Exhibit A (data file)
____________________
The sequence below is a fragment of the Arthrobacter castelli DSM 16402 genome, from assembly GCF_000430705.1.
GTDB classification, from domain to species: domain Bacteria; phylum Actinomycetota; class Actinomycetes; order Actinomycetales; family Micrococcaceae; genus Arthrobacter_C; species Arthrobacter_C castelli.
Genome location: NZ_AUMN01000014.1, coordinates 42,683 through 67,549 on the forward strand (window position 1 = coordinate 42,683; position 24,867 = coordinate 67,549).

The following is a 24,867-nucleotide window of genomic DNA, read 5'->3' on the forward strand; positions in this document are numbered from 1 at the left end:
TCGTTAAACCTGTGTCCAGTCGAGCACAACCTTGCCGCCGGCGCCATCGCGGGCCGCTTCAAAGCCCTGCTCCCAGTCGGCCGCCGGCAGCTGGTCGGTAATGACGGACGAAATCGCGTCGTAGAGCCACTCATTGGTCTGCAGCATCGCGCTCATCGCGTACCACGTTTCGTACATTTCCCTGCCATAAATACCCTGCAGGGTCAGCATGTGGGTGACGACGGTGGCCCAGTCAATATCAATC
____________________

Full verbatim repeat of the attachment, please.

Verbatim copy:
The sequence below is a fragment of the Arthrobacter castelli DSM 16402 genome, from assembly GCF_000430705.1.
GTDB classification, from domain to species: domain Bacteria; phylum Actinomycetota; class Actinomycetes; order Actinomycetales; family Micrococcaceae; genus Arthrobacter_C; species Arthrobacter_C castelli.
Genome location: NZ_AUMN01000014.1, coordinates 42,683 through 67,549 on the forward strand (window position 1 = coordinate 42,683; position 24,867 = coordinate 67,549).

The following is a 24,867-nucleotide window of genomic DNA, read 5'->3' on the forward strand; positions in this document are numbered from 1 at the left end:
TCGTTAAACCTGTGTCCAGTCGAGCACAACCTTGCCGCCGGCGCCATCGCGGGCCGCTTCAAAGCCCTGCTCCCAGTCGGCCGCCGGCAGCTGGTCGGTAATGACGGACGAAATCGCGTCGTAGAGCCACTCATTGGTCTGCAGCATCGCGCTCATCGCGTACCACGTTTCGTACATTTCCCTGCCATAAATACCCTGCAGGGTCAGCATGTGGGTGACGACGGTGGCCCAGTCAATATCAATC